Also, Dredge did well. There wasn’t much graveyard hate in the decklists. These facts are linked.
Atlanta Day 2
And then we have the sharp contrast of SCG Atlanta. Everything that I speculated about the data from Regionals is strongly contradicted, to the point that it makes one question my sanity in making said speculations.
|Deck Name||Total #|
|Grixis Death's Shadow||5|
|4-Color Death's Shadow||2|
|Sultai Death's Shadow||1|
For reasons unknown, StarCityGames didn’t lump the singleton decks together as “Other.” Such would be the largest category if they had, as per usual.
However, the story is the Simic Whirza deck that sits atop the standings. 4-Color Whirza is the third best deck with a scattering of other versions present, making Urza the most popular archetype in Atlanta. I’d actually hesitate to differentiate the Simic and 4-Color decks, as most of the latter feature the exact same gameplan as the Simic decks: the idea is to use Emry, Lurker of the Loch to loop Mishra’s Bauble for card advantage, play as many artifacts as possible, and make them into 3/3 Elks with Oko, Thief of Crowns. Few decks can withstand planeswalker upticking to produce Wild Nacatls. The pure Simic decks go in on food generation with Gilded Goose, while the 4-Color decks have Goblin Engineer and sideboard black cards.
Amulet Titan continues to be the best-performing non-Urza deck by a mile, followed by Tron tied with Burn. It’s hard to say why Amulet is doing so well, but I suspect that player focus on beating Urza is a significant factor.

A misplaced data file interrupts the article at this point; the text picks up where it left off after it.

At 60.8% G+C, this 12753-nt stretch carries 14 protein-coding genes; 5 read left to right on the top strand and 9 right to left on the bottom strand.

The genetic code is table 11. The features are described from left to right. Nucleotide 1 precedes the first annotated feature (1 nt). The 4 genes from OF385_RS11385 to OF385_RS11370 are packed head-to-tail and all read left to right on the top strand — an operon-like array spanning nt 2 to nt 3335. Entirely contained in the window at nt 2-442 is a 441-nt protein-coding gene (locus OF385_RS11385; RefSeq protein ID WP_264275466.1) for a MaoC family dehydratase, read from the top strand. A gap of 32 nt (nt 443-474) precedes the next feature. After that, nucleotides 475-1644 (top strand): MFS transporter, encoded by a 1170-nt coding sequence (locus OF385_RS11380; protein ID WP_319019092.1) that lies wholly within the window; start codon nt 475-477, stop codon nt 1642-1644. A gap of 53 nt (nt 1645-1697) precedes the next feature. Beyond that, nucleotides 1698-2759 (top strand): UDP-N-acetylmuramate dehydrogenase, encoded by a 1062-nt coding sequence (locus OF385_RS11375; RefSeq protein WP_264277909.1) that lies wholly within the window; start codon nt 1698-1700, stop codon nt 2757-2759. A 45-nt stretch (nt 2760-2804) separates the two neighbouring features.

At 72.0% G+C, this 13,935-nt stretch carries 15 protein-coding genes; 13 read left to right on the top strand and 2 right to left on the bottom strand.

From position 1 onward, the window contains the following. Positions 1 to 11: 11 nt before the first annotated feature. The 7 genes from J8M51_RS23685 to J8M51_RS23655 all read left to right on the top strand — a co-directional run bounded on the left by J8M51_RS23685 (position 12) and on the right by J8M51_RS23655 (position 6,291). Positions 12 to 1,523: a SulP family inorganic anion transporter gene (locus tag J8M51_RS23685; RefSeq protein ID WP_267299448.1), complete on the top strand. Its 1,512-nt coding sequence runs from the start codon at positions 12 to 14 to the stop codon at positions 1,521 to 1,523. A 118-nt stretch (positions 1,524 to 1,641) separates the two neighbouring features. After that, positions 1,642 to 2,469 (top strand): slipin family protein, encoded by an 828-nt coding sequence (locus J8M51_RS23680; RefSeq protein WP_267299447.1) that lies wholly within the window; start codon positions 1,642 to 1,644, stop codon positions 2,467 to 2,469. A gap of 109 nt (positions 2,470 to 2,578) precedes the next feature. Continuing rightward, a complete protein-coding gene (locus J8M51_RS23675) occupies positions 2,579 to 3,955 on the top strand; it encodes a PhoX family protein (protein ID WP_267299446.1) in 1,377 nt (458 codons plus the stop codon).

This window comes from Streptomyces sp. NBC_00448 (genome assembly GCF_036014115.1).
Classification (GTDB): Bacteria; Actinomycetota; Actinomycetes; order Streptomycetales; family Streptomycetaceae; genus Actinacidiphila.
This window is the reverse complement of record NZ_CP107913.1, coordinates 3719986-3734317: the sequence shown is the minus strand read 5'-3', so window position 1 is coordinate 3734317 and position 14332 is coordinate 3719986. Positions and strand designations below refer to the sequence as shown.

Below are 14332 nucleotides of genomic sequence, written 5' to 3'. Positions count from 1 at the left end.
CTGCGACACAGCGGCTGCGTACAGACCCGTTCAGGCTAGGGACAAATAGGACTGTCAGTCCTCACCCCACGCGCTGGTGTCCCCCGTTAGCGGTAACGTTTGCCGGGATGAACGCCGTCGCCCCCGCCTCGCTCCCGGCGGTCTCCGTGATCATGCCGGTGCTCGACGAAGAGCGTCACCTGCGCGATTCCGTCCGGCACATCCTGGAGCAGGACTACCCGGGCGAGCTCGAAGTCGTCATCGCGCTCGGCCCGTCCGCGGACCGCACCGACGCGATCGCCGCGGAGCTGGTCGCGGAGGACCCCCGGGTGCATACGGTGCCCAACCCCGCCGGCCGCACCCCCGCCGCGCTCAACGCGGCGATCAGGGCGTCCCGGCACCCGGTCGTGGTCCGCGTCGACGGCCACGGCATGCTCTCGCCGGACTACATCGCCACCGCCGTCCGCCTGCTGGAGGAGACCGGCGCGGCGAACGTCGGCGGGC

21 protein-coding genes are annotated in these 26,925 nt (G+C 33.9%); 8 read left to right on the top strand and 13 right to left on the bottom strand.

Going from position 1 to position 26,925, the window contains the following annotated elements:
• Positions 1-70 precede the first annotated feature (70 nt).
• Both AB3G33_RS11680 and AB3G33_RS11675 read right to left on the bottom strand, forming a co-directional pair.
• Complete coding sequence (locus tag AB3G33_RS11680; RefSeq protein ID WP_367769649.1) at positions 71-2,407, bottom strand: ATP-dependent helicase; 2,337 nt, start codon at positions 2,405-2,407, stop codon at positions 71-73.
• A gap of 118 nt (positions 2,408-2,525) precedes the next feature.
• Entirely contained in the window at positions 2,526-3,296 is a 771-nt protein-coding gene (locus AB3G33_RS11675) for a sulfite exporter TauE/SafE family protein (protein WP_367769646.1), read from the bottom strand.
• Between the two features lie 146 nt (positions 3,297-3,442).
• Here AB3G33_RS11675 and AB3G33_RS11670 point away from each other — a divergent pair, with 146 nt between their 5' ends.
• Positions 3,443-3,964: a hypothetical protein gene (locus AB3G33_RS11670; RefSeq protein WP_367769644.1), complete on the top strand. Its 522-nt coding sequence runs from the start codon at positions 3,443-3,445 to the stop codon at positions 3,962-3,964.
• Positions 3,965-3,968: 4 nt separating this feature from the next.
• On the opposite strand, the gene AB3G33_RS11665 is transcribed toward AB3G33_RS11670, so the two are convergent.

Atlanta Top 32
For all its domination in the standings, Urza didn’t win the Open. That honor went to Grixis Death’s Shadow; Thoughtseize into Gurmag Angler with Stubborn Denial backup is just as strong as it ever was against decks with few relevant cards and fewer answers.
|Deck Name||Deck Title|
|Grixis Death's Shadow||2|
For all the thought that Shadow kept Urza in check, the Artificer still put by far the most decks into the Top 32. And five Simic decks into the Top 8. Amulet was a distant third, as might be expected given its starting population. The rest of the Top 32 is full of interesting decks, indicating a dynamic and healthy Modern, but it’s hard to ignore the 14 decks packing Urza.
Normally at this point, I’d have a “wait!” and show that the Classic wildly contradicts the Open and muddies the picture. Today’s report diverts from this tradition.
|Deck Name||Total #|
|Grixis Death's Shadow||2|